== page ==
Thinking about why I keep pets, the first reason is that they just showed up and I couldn’t turn them away. After that I enjoy watching them do their own thing and seeing how they interact with me. It would be nice to think that the need for pets is an indication that  biophilia is an inescapable part of the human condition and that the deep affiliations humans have with nature are rooted in our biology. But some people seem hell-bent on denying this. One of my sons’ friends in London- a computer programmer- is terrified of the countryside and turns green at the sight of any animal. Thai children who don’t actually own pets seem to learn about nature very much as an abstraction and I sometimes fear that aberrations like the Tamagotchi might lead to generations that are increasingly biophobic. I can feel this has drifted away from pets and I’ll save a few broader comments on attitudes to nature to a later post.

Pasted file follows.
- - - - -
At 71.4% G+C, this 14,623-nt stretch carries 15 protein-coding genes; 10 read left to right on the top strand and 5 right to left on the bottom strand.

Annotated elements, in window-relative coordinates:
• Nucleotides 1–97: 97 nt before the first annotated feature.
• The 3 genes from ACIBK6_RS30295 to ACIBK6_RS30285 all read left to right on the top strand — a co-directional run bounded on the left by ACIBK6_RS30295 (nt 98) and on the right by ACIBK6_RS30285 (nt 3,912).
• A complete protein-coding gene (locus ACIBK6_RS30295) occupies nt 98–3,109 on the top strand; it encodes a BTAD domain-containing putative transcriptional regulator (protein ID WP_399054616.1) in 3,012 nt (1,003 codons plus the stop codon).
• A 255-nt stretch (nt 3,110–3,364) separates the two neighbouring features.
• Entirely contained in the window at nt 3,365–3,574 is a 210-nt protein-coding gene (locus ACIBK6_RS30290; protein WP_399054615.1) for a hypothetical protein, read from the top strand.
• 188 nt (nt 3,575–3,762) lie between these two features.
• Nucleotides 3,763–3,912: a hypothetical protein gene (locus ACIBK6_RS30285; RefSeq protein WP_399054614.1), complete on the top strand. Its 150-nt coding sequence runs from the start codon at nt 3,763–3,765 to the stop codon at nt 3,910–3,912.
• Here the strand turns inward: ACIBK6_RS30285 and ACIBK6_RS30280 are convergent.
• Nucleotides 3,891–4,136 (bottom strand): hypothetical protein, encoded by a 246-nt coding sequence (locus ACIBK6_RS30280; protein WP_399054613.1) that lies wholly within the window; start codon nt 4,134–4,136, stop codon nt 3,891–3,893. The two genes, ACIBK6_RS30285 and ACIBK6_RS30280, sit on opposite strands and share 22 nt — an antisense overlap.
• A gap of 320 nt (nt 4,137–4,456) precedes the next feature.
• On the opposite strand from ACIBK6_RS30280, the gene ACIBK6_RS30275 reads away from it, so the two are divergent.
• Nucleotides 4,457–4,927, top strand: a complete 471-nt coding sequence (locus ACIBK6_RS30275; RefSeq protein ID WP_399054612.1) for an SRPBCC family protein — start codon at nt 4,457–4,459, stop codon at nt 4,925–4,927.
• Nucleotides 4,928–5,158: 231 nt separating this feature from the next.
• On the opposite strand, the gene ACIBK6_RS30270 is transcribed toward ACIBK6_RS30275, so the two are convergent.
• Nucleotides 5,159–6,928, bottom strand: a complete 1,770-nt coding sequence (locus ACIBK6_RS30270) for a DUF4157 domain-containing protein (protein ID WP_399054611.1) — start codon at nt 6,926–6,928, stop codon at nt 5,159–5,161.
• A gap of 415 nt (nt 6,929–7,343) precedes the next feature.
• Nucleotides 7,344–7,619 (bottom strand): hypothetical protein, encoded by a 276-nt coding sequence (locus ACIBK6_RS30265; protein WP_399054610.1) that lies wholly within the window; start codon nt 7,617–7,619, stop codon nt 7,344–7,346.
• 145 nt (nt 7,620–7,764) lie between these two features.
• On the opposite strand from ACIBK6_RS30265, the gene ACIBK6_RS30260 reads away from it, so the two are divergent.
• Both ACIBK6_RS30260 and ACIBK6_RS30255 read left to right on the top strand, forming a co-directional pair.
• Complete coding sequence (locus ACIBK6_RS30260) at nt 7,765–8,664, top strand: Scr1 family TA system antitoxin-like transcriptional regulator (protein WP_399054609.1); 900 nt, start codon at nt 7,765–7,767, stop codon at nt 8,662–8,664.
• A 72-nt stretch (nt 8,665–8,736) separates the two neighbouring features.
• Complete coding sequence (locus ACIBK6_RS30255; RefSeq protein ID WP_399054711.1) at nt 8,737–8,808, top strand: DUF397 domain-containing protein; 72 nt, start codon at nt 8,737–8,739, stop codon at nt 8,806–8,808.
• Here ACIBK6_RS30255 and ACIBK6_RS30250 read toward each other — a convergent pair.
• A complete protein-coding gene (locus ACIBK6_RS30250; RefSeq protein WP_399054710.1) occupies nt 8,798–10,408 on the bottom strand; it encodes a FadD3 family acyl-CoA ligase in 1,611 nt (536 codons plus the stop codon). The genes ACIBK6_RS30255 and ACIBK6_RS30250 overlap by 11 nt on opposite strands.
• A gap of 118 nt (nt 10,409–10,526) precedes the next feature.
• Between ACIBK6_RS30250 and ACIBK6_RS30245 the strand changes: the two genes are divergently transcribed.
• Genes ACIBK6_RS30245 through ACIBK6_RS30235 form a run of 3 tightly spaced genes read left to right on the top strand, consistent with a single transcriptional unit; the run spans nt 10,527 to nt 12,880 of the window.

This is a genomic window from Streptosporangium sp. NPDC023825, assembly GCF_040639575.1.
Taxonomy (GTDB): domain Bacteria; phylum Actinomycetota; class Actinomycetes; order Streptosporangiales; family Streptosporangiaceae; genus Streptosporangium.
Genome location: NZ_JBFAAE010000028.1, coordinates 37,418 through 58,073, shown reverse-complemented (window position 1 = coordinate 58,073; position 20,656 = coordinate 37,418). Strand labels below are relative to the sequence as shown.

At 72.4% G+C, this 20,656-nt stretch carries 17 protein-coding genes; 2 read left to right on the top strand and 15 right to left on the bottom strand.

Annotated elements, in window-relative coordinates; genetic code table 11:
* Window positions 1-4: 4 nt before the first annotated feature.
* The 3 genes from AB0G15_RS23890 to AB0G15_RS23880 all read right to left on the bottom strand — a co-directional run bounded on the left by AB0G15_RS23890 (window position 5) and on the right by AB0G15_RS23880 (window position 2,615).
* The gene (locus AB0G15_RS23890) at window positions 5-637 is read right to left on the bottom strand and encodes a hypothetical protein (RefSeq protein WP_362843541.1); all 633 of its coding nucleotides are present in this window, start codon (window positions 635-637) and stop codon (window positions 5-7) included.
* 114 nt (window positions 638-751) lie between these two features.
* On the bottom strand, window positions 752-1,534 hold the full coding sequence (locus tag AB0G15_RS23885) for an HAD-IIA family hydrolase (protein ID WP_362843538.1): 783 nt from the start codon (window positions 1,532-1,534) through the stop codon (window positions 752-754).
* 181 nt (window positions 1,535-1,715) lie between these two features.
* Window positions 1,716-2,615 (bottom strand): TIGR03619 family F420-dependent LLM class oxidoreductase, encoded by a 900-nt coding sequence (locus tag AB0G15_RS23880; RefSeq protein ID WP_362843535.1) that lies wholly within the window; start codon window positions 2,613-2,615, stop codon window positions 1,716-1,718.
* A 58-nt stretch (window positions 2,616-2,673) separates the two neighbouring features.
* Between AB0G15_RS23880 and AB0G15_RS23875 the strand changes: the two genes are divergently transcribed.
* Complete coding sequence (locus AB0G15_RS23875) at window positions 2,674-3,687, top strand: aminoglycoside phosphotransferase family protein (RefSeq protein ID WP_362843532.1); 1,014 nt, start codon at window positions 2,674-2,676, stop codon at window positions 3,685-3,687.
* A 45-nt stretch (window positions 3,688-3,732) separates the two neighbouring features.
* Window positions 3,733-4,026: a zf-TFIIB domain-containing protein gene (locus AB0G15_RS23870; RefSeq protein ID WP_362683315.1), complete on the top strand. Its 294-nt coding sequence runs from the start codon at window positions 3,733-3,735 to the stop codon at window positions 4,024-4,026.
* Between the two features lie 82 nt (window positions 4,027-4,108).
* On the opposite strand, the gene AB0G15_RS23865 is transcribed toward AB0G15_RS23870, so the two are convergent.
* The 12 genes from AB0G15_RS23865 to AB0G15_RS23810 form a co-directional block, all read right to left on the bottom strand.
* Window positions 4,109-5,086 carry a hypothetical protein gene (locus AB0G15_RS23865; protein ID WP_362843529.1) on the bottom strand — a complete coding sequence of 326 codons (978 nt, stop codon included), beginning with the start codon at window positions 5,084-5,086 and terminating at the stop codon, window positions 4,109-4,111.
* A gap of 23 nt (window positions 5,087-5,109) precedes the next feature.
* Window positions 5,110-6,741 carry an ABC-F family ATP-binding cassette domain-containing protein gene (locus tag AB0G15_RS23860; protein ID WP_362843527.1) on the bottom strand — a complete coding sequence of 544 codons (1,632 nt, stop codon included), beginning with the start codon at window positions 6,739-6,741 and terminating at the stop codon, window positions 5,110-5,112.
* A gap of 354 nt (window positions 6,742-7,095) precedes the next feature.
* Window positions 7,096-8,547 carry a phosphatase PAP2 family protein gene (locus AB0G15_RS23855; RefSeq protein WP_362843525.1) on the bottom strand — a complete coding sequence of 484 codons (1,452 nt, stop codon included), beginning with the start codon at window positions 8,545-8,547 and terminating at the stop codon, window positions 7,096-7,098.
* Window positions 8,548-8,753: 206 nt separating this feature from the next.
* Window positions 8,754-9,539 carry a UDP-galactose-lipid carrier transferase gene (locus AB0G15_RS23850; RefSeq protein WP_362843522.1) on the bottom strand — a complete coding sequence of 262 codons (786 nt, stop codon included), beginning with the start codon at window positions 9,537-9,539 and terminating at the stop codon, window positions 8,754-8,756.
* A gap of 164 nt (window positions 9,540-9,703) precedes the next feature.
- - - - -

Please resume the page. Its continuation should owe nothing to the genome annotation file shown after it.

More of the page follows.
Portrait of a cat 4

November 6, 2006